Many robotics researchers are now taking inspiration from nature. It’s not only the brains of the animals they’re copying but also their shapes and their behaviour in unpredictable situations. Swiss researchers developed a model of a salamander’s spinal cord and created a similar system to control the movement of their salamander robot. It receives electrical signals from a wireless laptop that can tell it to switch from swimming to walking to change speed or direction. Nature helped these scientists but it turns out their robot also helped neurobiologists understand four-legged locomotion. This is Wallbot, a tiny robot that sticks to smooth surfaces just like a gecko does. Geckos have tiny fibers on their feet and researchers at Carnegie-Mellon made their own dry adhesive fibers.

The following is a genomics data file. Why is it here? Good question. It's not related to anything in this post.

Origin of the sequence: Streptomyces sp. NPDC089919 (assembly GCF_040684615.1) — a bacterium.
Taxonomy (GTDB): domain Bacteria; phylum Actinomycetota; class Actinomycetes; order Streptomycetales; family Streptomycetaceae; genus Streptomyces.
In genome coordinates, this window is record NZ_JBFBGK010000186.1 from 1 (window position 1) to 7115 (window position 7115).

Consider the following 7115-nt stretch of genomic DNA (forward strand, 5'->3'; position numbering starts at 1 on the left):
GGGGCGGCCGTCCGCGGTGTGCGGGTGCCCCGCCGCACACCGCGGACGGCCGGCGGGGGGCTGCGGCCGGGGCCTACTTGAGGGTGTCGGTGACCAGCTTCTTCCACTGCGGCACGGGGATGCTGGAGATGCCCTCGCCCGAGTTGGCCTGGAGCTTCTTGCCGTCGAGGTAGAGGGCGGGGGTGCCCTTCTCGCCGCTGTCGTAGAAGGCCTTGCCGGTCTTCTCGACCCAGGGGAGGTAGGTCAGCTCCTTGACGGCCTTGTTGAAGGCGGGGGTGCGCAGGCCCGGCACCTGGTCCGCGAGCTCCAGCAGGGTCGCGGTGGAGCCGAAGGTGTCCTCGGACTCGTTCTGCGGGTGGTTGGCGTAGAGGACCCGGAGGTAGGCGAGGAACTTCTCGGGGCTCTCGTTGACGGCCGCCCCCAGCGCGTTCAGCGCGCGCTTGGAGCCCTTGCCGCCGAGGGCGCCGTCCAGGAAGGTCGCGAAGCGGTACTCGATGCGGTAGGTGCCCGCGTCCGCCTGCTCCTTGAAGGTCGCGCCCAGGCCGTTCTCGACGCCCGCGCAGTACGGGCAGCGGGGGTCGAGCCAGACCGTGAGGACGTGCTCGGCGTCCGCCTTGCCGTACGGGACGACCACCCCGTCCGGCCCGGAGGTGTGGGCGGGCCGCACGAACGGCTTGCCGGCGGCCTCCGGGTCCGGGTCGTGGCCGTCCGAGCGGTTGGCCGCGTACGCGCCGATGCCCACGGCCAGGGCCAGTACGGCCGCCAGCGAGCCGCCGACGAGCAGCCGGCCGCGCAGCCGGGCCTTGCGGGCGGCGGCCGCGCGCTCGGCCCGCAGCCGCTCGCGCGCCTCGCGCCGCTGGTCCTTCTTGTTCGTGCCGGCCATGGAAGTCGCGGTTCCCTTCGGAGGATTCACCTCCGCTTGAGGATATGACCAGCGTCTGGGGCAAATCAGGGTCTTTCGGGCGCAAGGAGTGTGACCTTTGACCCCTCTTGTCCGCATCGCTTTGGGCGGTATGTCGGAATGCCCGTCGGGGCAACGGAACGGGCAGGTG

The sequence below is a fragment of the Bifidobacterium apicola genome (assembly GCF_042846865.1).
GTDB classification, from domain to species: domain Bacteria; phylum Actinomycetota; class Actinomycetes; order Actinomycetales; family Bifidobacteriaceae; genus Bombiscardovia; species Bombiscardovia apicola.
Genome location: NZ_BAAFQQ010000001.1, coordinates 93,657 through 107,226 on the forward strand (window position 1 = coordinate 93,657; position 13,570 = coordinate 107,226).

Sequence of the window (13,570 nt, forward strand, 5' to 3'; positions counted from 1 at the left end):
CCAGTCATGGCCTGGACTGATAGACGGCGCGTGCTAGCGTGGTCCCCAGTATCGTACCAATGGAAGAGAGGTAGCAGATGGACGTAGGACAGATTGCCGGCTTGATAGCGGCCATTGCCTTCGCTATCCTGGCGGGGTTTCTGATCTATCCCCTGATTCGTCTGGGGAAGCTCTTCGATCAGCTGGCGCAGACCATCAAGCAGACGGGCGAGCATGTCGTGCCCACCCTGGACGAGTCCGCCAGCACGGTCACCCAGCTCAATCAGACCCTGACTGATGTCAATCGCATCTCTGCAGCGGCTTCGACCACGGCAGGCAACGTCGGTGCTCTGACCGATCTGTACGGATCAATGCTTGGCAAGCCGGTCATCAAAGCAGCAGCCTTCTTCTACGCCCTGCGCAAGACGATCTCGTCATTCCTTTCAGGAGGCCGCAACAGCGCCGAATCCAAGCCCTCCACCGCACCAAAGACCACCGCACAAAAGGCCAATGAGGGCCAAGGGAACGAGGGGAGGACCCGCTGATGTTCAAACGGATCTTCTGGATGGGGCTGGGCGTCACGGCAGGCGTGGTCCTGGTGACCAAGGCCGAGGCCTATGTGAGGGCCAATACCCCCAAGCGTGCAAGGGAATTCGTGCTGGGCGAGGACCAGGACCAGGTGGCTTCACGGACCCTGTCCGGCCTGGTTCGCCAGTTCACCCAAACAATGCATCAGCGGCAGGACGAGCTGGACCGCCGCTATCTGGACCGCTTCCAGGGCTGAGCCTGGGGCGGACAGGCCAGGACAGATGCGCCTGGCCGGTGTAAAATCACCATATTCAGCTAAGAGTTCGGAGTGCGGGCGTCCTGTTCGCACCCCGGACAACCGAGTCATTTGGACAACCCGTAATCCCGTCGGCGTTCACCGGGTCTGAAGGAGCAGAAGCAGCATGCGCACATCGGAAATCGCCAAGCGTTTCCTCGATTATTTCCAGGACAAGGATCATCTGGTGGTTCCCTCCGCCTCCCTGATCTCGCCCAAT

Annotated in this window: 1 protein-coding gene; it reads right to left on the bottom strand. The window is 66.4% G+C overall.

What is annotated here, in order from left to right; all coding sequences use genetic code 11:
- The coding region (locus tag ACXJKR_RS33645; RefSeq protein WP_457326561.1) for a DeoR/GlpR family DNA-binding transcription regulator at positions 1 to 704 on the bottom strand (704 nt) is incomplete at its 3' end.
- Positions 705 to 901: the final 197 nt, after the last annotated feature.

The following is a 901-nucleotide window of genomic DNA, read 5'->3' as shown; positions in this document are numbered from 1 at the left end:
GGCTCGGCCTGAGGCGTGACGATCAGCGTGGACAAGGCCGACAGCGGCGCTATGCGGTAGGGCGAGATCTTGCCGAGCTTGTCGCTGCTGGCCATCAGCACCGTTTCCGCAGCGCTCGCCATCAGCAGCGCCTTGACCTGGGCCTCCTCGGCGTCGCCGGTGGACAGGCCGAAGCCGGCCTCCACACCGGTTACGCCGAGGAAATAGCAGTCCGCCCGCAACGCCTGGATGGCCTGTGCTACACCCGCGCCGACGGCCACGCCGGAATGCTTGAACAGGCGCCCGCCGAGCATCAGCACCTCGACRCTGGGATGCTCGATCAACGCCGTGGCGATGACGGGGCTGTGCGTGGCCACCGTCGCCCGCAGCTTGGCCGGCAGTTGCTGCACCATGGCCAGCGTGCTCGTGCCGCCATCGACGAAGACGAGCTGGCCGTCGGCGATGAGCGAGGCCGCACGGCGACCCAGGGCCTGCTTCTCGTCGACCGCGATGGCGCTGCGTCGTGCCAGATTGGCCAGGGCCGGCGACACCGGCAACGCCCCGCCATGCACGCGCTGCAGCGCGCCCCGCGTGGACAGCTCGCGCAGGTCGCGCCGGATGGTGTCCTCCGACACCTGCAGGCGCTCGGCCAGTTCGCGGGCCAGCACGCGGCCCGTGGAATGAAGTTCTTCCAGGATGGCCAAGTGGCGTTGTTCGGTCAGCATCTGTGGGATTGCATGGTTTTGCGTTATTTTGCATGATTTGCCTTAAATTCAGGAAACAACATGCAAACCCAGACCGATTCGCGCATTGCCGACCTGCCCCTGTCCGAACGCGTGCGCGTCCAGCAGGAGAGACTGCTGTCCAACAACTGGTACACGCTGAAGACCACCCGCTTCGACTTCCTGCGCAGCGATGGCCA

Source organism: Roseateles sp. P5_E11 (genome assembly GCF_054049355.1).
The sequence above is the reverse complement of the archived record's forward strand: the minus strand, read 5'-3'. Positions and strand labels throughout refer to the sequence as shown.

It could help Wallbot go out and investigate some sticky situations. The same team has created a robot that moves like a water strider. It is made out of thin pieces of metal that bend when electricity from a power supply run through them. Since a water strider is so light it can use the surface tension of water to help it move, pushing down enough to make it stand but not enough to break the surface. Here’s a video showing robots and cockroaches interacting. Belgian researchers found that robots that smelled like cockroaches were able to control the mixed group’s choice of shelter. Cockroaches select a hideout based on how dark it is and what their fellow cockroaches are choosing.
The robots were programmed to prefer lighter hideouts and were able to sway the cockroaches in the group. Here’s another group but this one is made entirely out of robots. MTRAN is a robot made of many modules that can move individually and communicate with each other to change shape. Its computer uses genetic algorithms to generate thousands of patterns of motion and choose the best one for its purpose. A more advanced version of the robot can detect obstacles on its own using a camera like an eye.